If You Haven’t Seen Hannah Gadsby’s Nanette You Are Missing Out Big Time

If You Haven’t Seen Hannah Gadsby’s Nanette You Are Missing Out Big Time

In case you’ve been living under a rock, in June this year a 40 year-old woman from Tasmania known for her work in shows like Please Like Me, Adam Hills’ Tonight, and years of stand up comedy, suddenly took the Netflix Comedy Special world by storm with her show, Nanette.

This was no ordinary special.

Honestly, I didn’t know what to expect when I watched it. I hadn’t seen any articles about it, heard any commentary, or even realised that it was rapidly becoming such a big deal. Instead, I just saw it repeatedly appear in the ‘Top Picks for Nina’ and the ‘Trending Now’ sections of the Netflix guide — which as a side note, I really don’t believe that Journey to the Centre of the Earth is trending now. Although a little nod to Brendan Fraser for trying to keep the adventure alive for us all.

But holy moly, it took me at least two weeks to pick my heart up off the floor — not something I ever thought could come from watching a comedy show. And that’s exactly how you should go about watching it: totally unprepared. 

Sad Bobs Burgers GIF

Before you dive in, it’s important to be aware that some of Nanette covers some sensitive content around LGBTIQ+ issues, gender, violence and sexual abuse, which may be confronting for some viewers — so please make sure you have appropriate support available if you choose to watch, and if you find you need further support please reach out to Beyond Blue (Ph: 1300 224 636), Lifeline (Ph: 13 11 14) or Headspace (Ph: 1800 650 890). If your life is in immediate danger please call 000.

Nanette is a massive ‘stuff you, I’m out’.

Hannah is tired. She built a career around what she describes as humiliating herself, and is sick of being the scapegoat. This doesn’t come as a surprise. Years of being told you are abnormal as a queer woman will do that to a person, both by society’s standards and in the eyes of the law (Tasmania had imposed the harshest penalties in the Western world for homosexual activity until 1997, and was the last Australian state/territory to decriminalise homosexuality).

Hannah defines comedy as a balancing act of creating tension and then providing relief. But with this, an unequal power dynamic between the performer and the audience ensues. The comedian crafts an uneasy environment, places the audience in difficult or distressing situations, and then at their own leisure, provides relief with a punchline, allowing the audience to rapidly laugh away the pain of a tense moment. She points out that this is rather like an abusive relationship.

And this is an abusive relationship she has with herself. Having spent such a long time using her own identity as the punchline or the relief to that tension, Hannah bares for everyone the bruises she has collected and the toll this has taken on her mental wellbeing. She has become a master of relieving tension because she lives in a world that doesn’t forgive her for her differences. If you can’t learn to laugh what can you do, right?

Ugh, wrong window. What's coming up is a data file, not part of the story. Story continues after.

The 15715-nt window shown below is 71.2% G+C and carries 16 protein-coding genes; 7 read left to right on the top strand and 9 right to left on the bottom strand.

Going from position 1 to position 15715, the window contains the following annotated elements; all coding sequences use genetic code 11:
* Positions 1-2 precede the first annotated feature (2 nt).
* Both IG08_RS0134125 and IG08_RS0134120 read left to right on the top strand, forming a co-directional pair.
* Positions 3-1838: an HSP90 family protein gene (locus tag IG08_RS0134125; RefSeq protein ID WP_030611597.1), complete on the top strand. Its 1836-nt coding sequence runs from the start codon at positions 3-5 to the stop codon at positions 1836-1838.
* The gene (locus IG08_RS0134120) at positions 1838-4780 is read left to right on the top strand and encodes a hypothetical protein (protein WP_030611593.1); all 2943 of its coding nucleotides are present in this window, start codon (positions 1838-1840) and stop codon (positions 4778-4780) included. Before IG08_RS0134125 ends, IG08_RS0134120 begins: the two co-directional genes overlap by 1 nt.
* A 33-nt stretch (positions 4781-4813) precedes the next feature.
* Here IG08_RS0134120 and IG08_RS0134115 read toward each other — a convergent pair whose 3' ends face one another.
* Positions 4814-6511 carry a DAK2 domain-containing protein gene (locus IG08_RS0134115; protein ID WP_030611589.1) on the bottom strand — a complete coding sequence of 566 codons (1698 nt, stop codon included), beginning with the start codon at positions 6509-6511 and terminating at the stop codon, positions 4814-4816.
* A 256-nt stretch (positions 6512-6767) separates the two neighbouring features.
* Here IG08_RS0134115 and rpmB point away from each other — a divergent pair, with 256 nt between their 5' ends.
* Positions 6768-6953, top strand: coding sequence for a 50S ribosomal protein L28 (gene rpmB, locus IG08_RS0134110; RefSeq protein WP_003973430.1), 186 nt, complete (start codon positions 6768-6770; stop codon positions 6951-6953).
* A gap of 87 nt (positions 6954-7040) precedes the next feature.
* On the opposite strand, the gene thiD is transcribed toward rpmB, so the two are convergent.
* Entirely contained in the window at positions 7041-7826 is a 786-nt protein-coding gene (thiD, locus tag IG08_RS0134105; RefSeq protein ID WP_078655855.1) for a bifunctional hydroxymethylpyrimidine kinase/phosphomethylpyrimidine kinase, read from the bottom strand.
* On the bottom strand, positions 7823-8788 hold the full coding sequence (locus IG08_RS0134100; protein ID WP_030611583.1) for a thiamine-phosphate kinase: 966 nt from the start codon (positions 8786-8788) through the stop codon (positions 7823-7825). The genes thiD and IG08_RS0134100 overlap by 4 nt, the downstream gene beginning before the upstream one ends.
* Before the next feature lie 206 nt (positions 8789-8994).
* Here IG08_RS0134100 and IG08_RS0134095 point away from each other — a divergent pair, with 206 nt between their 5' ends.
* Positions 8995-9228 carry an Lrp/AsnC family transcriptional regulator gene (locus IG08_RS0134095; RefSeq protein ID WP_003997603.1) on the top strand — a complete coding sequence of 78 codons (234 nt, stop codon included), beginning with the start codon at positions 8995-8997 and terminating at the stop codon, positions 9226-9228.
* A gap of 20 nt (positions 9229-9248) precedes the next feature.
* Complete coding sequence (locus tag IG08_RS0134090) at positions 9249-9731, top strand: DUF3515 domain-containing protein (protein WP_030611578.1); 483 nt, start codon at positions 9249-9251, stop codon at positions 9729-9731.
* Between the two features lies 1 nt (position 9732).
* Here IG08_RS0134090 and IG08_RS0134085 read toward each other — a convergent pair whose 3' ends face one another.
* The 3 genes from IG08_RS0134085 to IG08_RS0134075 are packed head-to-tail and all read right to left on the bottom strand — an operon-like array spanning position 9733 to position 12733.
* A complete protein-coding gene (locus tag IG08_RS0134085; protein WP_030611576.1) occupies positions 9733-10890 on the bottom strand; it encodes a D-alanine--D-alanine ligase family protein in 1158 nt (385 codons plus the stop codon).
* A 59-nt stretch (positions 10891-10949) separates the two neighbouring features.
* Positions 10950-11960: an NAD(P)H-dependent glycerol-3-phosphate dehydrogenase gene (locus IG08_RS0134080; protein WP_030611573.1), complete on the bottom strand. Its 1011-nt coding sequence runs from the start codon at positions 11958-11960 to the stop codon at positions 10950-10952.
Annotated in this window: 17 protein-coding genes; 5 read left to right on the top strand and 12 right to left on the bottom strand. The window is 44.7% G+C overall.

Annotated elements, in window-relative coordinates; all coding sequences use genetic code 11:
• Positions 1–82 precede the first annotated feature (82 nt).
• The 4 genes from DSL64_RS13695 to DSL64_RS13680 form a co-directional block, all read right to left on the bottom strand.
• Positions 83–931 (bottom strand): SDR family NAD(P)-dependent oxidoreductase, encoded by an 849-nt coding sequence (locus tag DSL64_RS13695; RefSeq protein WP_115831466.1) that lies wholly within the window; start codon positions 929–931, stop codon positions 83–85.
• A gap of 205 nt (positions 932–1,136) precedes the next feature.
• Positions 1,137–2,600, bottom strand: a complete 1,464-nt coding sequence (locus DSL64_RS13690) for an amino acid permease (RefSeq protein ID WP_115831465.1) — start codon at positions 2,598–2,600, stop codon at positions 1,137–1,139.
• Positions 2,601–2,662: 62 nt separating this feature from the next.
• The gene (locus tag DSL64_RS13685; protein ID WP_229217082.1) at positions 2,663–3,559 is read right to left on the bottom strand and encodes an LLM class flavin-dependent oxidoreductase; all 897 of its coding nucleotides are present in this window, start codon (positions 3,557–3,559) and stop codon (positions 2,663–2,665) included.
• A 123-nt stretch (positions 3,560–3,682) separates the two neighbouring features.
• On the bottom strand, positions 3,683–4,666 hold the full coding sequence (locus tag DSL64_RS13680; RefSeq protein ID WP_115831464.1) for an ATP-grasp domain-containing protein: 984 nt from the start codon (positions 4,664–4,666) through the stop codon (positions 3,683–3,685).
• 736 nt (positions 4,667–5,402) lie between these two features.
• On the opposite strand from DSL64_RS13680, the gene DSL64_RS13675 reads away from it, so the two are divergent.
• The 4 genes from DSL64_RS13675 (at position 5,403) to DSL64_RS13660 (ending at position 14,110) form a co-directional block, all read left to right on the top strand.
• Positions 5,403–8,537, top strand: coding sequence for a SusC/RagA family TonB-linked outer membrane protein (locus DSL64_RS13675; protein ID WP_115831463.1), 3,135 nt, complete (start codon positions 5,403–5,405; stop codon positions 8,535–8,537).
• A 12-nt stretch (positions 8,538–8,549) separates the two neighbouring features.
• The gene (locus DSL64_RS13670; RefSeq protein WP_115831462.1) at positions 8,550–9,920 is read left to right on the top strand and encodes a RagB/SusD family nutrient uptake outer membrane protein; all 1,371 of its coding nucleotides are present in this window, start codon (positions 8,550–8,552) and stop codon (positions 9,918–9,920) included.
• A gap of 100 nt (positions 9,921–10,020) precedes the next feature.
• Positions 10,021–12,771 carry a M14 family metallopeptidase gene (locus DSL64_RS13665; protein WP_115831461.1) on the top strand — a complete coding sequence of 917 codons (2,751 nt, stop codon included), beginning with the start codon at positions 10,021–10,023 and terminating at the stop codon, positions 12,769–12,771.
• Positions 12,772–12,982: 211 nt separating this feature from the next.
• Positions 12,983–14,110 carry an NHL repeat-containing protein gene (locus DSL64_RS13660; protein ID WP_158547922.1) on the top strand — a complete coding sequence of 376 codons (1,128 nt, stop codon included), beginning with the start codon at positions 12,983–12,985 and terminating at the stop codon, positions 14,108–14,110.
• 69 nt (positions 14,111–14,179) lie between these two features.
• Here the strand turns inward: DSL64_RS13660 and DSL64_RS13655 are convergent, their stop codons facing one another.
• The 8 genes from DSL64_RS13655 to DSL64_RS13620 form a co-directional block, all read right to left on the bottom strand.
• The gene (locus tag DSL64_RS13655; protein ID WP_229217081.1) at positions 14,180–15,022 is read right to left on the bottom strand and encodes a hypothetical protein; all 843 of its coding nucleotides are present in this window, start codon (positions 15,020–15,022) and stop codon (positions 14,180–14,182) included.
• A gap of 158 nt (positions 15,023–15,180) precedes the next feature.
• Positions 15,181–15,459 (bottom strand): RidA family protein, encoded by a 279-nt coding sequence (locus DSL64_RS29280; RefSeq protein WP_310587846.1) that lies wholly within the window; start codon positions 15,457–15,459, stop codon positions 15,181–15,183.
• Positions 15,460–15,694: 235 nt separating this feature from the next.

As a friend of mine wisely said ‘We spend our lives making ourselves as small as possible to move through the world safely.’ But Hannah is done with being small and safe. She wants her story to be heard, because there were no stories like this for her when she was growing up.

Underneath it all, Hannah provides really incredible insight for any viewers who maybe know very little about the experience of people living in the margins of society. She uses anger, emotion, wit and logic to shut down many of the common arguments she faces as a non-heterosexual woman.

She takes the audience through vivid accounts of some of her most traumatic experiences, that have taken the form of homophobic discrimination, violence against women and bearing the brunt of male privilege and unsolicited advice she receives about her life. Eventually Hannah stops relieving the tension with jokes. She lets the pain and uncomfort sit with the audience saying it belongs to them now, and she’s not going to help anymore.

Nanette is a comedy gamechanger. Comedy has always been a tool for social and political commentary. It’s a channel for interrogating power and the way the world works — we make comedy out of the actions and decisions of world leaders, we make comedy about places, people, food, love, families, cultural heritage, sex, gender, religion, environments, actions, and just about anything life can throw at you.  

I think one of the lessons here, is that comedy, and art in general, both provide a platform for commentary, despite replicating the same inequalities that are rampant in broader society.

So, Hannah Gadsby — if you’re out there reading this — can I just say thank you for reminding me how powerful pain and anger can be? You pulled off the biggest and boldest rage quit I have ever seen, and it has inspired a new drive in me to be loud and take charge, and call out BS when I see it — something that has been missing in my life for some time.

And seriously, to everyone in my life, whether it’s at work, in my family or among my friends, or anyone reading this: please take the 1 hour out of your day to get uncomfortable with Nannette because you’ll come out the other side stronger, wiser and questioning everything.

If you take away anything from reading this article, it’s this: just bloody watch it.